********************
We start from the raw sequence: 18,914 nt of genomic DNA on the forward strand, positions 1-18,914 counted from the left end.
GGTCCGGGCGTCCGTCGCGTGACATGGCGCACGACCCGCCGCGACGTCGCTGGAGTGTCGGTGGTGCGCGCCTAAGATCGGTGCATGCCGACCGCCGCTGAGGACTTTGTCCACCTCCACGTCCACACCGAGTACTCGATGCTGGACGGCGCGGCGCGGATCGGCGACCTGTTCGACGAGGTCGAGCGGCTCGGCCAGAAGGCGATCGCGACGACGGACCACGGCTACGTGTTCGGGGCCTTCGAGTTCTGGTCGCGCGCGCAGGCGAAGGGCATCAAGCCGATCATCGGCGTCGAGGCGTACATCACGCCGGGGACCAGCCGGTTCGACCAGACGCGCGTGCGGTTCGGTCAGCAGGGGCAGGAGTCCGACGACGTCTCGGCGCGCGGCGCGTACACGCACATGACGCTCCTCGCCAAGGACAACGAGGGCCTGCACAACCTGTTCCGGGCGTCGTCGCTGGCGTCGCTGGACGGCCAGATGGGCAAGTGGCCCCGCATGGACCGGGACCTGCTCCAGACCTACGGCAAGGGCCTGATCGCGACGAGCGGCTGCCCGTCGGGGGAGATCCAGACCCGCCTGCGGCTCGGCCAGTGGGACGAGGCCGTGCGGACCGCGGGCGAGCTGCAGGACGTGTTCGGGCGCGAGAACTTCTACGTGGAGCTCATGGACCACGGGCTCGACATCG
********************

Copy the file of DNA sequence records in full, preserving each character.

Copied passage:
We start from the raw sequence: 18,914 nt of genomic DNA on the forward strand, positions 1-18,914 counted from the left end.
GGTCCGGGCGTCCGTCGCGTGACATGGCGCACGACCCGCCGCGACGTCGCTGGAGTGTCGGTGGTGCGCGCCTAAGATCGGTGCATGCCGACCGCCGCTGAGGACTTTGTCCACCTCCACGTCCACACCGAGTACTCGATGCTGGACGGCGCGGCGCGGATCGGCGACCTGTTCGACGAGGTCGAGCGGCTCGGCCAGAAGGCGATCGCGACGACGGACCACGGCTACGTGTTCGGGGCCTTCGAGTTCTGGTCGCGCGCGCAGGCGAAGGGCATCAAGCCGATCATCGGCGTCGAGGCGTACATCACGCCGGGGACCAGCCGGTTCGACCAGACGCGCGTGCGGTTCGGTCAGCAGGGGCAGGAGTCCGACGACGTCTCGGCGCGCGGCGCGTACACGCACATGACGCTCCTCGCCAAGGACAACGAGGGCCTGCACAACCTGTTCCGGGCGTCGTCGCTGGCGTCGCTGGACGGCCAGATGGGCAAGTGGCCCCGCATGGACCGGGACCTGCTCCAGACCTACGGCAAGGGCCTGATCGCGACGAGCGGCTGCCCGTCGGGGGAGATCCAGACCCGCCTGCGGCTCGGCCAGTGGGACGAGGCCGTGCGGACCGCGGGCGAGCTGCAGGACGTGTTCGGGCGCGAGAACTTCTACGTGGAGCTCATGGACCACGGGCTCGACATCG